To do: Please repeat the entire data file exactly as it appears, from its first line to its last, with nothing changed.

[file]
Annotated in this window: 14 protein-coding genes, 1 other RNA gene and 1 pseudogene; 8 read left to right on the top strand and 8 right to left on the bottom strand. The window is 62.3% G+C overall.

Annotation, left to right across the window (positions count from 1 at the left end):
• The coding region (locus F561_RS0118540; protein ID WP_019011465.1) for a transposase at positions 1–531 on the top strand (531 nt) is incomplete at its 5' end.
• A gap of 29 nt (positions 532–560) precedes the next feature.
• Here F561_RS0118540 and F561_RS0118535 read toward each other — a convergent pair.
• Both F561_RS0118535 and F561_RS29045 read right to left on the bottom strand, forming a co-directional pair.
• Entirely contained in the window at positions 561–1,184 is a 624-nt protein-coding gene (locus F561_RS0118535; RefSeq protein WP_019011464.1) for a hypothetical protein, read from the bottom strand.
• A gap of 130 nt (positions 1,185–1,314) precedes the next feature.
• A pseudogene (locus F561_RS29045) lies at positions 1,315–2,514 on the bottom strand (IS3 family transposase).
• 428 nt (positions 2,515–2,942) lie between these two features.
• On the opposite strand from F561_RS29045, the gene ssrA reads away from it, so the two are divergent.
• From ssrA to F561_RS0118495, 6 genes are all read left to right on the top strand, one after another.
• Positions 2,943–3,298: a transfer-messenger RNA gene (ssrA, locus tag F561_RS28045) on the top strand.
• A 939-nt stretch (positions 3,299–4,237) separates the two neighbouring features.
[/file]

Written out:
Annotated in this window: 14 protein-coding genes, 1 other RNA gene and 1 pseudogene; 8 read left to right on the top strand and 8 right to left on the bottom strand. The window is 62.3% G+C overall.

Annotation, left to right across the window (positions count from 1 at the left end):
• The coding region (locus F561_RS0118540; protein ID WP_019011465.1) for a transposase at positions 1–531 on the top strand (531 nt) is incomplete at its 5' end.
• A gap of 29 nt (positions 532–560) precedes the next feature.
• Here F561_RS0118540 and F561_RS0118535 read toward each other — a convergent pair.
• Both F561_RS0118535 and F561_RS29045 read right to left on the bottom strand, forming a co-directional pair.
• Entirely contained in the window at positions 561–1,184 is a 624-nt protein-coding gene (locus F561_RS0118535; RefSeq protein WP_019011464.1) for a hypothetical protein, read from the bottom strand.
• A gap of 130 nt (positions 1,185–1,314) precedes the next feature.
• A pseudogene (locus F561_RS29045) lies at positions 1,315–2,514 on the bottom strand (IS3 family transposase).
• 428 nt (positions 2,515–2,942) lie between these two features.
• On the opposite strand from F561_RS29045, the gene ssrA reads away from it, so the two are divergent.
• From ssrA to F561_RS0118495, 6 genes are all read left to right on the top strand, one after another.
• Positions 2,943–3,298: a transfer-messenger RNA gene (ssrA, locus tag F561_RS28045) on the top strand.
• A 939-nt stretch (positions 3,299–4,237) separates the two neighbouring features.